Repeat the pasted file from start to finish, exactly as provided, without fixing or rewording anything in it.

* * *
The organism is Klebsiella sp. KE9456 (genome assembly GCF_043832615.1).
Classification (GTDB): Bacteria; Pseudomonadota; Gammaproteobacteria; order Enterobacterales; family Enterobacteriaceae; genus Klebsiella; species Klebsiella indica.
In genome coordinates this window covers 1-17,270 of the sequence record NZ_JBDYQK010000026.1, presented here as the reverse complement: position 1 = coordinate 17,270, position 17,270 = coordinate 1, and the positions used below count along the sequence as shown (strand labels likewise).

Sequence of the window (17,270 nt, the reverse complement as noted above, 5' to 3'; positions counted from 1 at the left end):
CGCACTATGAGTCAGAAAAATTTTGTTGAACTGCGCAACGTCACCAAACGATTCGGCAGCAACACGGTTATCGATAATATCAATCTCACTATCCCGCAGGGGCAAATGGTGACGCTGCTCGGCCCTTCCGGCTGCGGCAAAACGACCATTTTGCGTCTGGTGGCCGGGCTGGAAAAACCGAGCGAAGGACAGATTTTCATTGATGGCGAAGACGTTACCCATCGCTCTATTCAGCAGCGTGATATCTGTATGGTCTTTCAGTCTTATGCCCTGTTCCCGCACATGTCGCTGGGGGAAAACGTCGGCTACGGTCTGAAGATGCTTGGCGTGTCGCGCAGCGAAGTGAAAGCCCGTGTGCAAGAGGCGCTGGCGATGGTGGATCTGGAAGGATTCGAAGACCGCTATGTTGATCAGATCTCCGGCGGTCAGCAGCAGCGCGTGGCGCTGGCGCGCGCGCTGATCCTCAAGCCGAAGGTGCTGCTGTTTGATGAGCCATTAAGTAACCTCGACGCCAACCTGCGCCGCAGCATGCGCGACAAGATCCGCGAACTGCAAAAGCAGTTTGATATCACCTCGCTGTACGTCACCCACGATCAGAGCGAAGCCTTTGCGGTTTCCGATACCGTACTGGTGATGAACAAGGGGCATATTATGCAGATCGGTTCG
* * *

The organism is Klebsiella sp. KE9456 (genome assembly GCF_043832615.1).
Classification (GTDB): Bacteria; Pseudomonadota; Gammaproteobacteria; order Enterobacterales; family Enterobacteriaceae; genus Klebsiella; species Klebsiella indica.
In genome coordinates this window covers 1-17,270 of the sequence record NZ_JBDYQK010000026.1, presented here as the reverse complement: position 1 = coordinate 17,270, position 17,270 = coordinate 1, and the positions used below count along the sequence as shown (strand labels likewise).

Sequence of the window (17,270 nt, the reverse complement as noted above, 5' to 3'; positions counted from 1 at the left end):
CGCACTATGAGTCAGAAAAATTTTGTTGAACTGCGCAACGTCACCAAACGATTCGGCAGCAACACGGTTATCGATAATATCAATCTCACTATCCCGCAGGGGCAAATGGTGACGCTGCTCGGCCCTTCCGGCTGCGGCAAAACGACCATTTTGCGTCTGGTGGCCGGGCTGGAAAAACCGAGCGAAGGACAGATTTTCATTGATGGCGAAGACGTTACCCATCGCTCTATTCAGCAGCGTGATATCTGTATGGTCTTTCAGTCTTATGCCCTGTTCCCGCACATGTCGCTGGGGGAAAACGTCGGCTACGGTCTGAAGATGCTTGGCGTGTCGCGCAGCGAAGTGAAAGCCCGTGTGCAAGAGGCGCTGGCGATGGTGGATCTGGAAGGATTCGAAGACCGCTATGTTGATCAGATCTCCGGCGGTCAGCAGCAGCGCGTGGCGCTGGCGCGCGCGCTGATCCTCAAGCCGAAGGTGCTGCTGTTTGATGAGCCATTAAGTAACCTCGACGCCAACCTGCGCCGCAGCATGCGCGACAAGATCCGCGAACTGCAAAAGCAGTTTGATATCACCTCGCTGTACGTCACCCACGATCAGAGCGAAGCCTTTGCGGTTTCCGATACCGTACTGGTGATGAACAAGGGGCATATTATGCAGATCGGTTCG